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Meet and Confer - General definition.a requirement of courts that before certain types of motions and/or petitions will be heard by the judge, the lawyers (and sometimes their clients) must "meet and confer" to try to resolve the matter or at least determine the points of conflict. This has the beneficial effect of resolving many matters, reducing the time for arguments and making the lawyers and clients face up to the realities of their positions.
Prior to the Fed. R. Civ. P. 26(f) conference, Counsel should become knowledgeable about their clients’ information management systems and their operation, including how information is stored and received. In addition, counsel should make a reasonable attempt to review their client’s electronic information files to ascertain their contents, including archival, backup, and legacy data (outdated formats or media)
Counsel shall review with their clients the clients electronic information files, including current files as well as back-up, archival, and legacy computer files, to determine what information may used to support claims or defenses. If disclosures of electronic information are being made, counsel shall also identify those individuals with knowledge of their clients electronic information systems who can facilitate the location and identification of discoverable electronic information
A party seeking discovery of computer-based information shall notify the opposing party of that fact immediately, and, if known at the time of the Fed.R. Civ. P. 26(f) conference, shall identify as clearly as possible the categories of information that may be sought.
During the Fed.R. Civ. P. 26(f) conference the parties shall confer regarding the following matters:
Counsel shall attempt to agree on steps the parties will take to segregate and preserve computer based information in order to avoid accusations of spoliation. Counsel shall also attempt to agree on the steps the parties will take to comply with the decisions and rules requiring the preservation of potentially relevant information after litigation has commenced.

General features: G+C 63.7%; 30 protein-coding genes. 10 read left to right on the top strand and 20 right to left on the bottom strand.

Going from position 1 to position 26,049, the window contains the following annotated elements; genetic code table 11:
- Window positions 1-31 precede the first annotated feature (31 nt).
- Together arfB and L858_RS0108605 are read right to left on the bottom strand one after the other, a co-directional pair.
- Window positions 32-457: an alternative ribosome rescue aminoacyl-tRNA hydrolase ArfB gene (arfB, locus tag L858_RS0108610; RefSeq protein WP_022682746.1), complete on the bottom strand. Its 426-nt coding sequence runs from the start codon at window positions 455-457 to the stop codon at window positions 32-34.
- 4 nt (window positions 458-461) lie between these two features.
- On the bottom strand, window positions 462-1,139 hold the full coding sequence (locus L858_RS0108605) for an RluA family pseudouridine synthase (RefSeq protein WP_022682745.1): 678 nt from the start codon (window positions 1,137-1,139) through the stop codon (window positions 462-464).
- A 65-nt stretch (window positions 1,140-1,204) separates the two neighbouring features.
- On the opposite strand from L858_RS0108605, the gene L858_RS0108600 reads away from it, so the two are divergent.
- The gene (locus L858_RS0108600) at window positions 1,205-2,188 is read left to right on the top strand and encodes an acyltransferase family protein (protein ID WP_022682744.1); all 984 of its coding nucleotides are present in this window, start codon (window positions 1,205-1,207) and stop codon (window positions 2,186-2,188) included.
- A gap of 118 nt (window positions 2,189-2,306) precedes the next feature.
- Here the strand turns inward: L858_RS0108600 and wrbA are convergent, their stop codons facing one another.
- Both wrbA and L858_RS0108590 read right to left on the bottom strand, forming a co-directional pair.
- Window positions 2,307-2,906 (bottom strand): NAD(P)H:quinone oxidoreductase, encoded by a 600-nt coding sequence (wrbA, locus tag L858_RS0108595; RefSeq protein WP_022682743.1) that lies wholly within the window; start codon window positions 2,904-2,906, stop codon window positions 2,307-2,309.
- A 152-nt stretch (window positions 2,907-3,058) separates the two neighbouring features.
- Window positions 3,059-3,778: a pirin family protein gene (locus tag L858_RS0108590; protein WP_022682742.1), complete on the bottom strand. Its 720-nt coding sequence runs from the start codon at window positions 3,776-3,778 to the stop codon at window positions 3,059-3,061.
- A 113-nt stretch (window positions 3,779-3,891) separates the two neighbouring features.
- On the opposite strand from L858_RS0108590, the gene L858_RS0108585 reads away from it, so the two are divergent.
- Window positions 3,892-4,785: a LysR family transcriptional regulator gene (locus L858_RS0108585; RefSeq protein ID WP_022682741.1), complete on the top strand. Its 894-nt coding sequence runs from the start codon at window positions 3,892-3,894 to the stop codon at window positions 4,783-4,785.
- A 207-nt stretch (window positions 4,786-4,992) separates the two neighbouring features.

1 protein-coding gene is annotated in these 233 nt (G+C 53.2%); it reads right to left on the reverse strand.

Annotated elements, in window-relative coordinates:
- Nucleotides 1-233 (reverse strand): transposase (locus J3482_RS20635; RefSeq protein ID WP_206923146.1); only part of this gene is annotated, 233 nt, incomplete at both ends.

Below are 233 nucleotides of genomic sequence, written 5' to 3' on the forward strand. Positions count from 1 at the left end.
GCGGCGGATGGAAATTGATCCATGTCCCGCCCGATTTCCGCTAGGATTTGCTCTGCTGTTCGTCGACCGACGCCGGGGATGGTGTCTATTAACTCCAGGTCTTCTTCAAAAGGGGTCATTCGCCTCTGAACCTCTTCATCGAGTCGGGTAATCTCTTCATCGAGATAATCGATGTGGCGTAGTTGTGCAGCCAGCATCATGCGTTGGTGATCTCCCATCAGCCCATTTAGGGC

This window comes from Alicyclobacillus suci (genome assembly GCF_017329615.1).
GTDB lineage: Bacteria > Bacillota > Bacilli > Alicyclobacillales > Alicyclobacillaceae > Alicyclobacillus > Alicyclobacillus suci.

2. Email. Counsel shall attempt to agree on the scope of email discovery and email search protocol
3. Deleted information. Counsel shall attempt to agree on whether deleted information still exists, the extent to which restoration of deleted information is needed, and who will bear the costs of restoration.
4. Back-up and archival data. Counsel shall attempt to agree on whether back up and archival data exists, the extent to which it is needed and who will bear the cost of obtaining such data.
5. Costs. Counsel shall discuss the anticipated scope, cost and time required for disclosure or production of data beyond what is reasonably available to the parties in the ordinary course of business, and shall attempt to agree on the allocation of cost
6. Format and media. Counsel shall discuss and attempt to agree on the format and media to be used in the production of electronic material.
7. Privileged material. Counsel shall attempt to reach an agreement regarding what will happen in the event privileged material or information is inadvertently disclosed
Texas and Kansas
All the contextual, processing, and use information needed to identify and certify the scope, authenticity, and integrity of active or archival electronic information.
Examples of metadata; a file’s name, location(filepath) filetype, file size, creation date, date of last modification…other examples; track changes in MS word and blind copies in email; and formulas and hidden columns in MS Excel